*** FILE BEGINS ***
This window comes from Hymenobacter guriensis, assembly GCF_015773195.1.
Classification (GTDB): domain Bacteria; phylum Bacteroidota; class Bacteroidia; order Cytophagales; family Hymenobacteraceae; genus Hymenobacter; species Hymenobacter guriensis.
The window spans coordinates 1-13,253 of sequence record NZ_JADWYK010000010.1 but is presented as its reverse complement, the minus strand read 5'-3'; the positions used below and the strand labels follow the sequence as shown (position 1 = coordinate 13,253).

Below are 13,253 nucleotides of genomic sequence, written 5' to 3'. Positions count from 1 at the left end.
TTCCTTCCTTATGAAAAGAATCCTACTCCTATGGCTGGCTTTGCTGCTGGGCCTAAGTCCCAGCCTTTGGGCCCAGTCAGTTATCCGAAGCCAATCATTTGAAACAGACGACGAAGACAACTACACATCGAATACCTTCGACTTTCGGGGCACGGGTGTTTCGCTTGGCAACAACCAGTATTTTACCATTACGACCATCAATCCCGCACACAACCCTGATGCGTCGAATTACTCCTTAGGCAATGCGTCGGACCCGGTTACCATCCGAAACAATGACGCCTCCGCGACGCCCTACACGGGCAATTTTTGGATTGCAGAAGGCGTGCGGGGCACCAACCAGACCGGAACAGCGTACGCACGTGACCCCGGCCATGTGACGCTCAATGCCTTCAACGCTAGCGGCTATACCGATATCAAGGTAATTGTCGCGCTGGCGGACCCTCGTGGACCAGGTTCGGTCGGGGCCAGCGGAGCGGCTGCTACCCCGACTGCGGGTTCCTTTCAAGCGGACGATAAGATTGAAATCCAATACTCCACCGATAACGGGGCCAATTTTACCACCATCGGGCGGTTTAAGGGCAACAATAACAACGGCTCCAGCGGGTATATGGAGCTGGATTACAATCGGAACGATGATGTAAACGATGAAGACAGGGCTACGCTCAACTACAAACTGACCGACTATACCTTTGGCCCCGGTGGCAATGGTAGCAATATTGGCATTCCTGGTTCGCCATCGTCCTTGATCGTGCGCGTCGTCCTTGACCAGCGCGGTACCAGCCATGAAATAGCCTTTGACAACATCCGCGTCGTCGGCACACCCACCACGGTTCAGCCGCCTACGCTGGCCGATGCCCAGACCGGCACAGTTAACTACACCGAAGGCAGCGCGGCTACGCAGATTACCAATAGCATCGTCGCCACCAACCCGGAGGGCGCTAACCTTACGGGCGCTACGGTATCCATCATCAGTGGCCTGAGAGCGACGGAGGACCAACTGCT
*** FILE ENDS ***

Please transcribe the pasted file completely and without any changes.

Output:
This window comes from Hymenobacter guriensis, assembly GCF_015773195.1.
Classification (GTDB): domain Bacteria; phylum Bacteroidota; class Bacteroidia; order Cytophagales; family Hymenobacteraceae; genus Hymenobacter; species Hymenobacter guriensis.
The window spans coordinates 1-13,253 of sequence record NZ_JADWYK010000010.1 but is presented as its reverse complement, the minus strand read 5'-3'; the positions used below and the strand labels follow the sequence as shown (position 1 = coordinate 13,253).

Below are 13,253 nucleotides of genomic sequence, written 5' to 3'. Positions count from 1 at the left end.
TTCCTTCCTTATGAAAAGAATCCTACTCCTATGGCTGGCTTTGCTGCTGGGCCTAAGTCCCAGCCTTTGGGCCCAGTCAGTTATCCGAAGCCAATCATTTGAAACAGACGACGAAGACAACTACACATCGAATACCTTCGACTTTCGGGGCACGGGTGTTTCGCTTGGCAACAACCAGTATTTTACCATTACGACCATCAATCCCGCACACAACCCTGATGCGTCGAATTACTCCTTAGGCAATGCGTCGGACCCGGTTACCATCCGAAACAATGACGCCTCCGCGACGCCCTACACGGGCAATTTTTGGATTGCAGAAGGCGTGCGGGGCACCAACCAGACCGGAACAGCGTACGCACGTGACCCCGGCCATGTGACGCTCAATGCCTTCAACGCTAGCGGCTATACCGATATCAAGGTAATTGTCGCGCTGGCGGACCCTCGTGGACCAGGTTCGGTCGGGGCCAGCGGAGCGGCTGCTACCCCGACTGCGGGTTCCTTTCAAGCGGACGATAAGATTGAAATCCAATACTCCACCGATAACGGGGCCAATTTTACCACCATCGGGCGGTTTAAGGGCAACAATAACAACGGCTCCAGCGGGTATATGGAGCTGGATTACAATCGGAACGATGATGTAAACGATGAAGACAGGGCTACGCTCAACTACAAACTGACCGACTATACCTTTGGCCCCGGTGGCAATGGTAGCAATATTGGCATTCCTGGTTCGCCATCGTCCTTGATCGTGCGCGTCGTCCTTGACCAGCGCGGTACCAGCCATGAAATAGCCTTTGACAACATCCGCGTCGTCGGCACACCCACCACGGTTCAGCCGCCTACGCTGGCCGATGCCCAGACCGGCACAGTTAACTACACCGAAGGCAGCGCGGCTACGCAGATTACCAATAGCATCGTCGCCACCAACCCGGAGGGCGCTAACCTTACGGGCGCTACGGTATCCATCATCAGTGGCCTGAGAGCGACGGAGGACCAACTGCT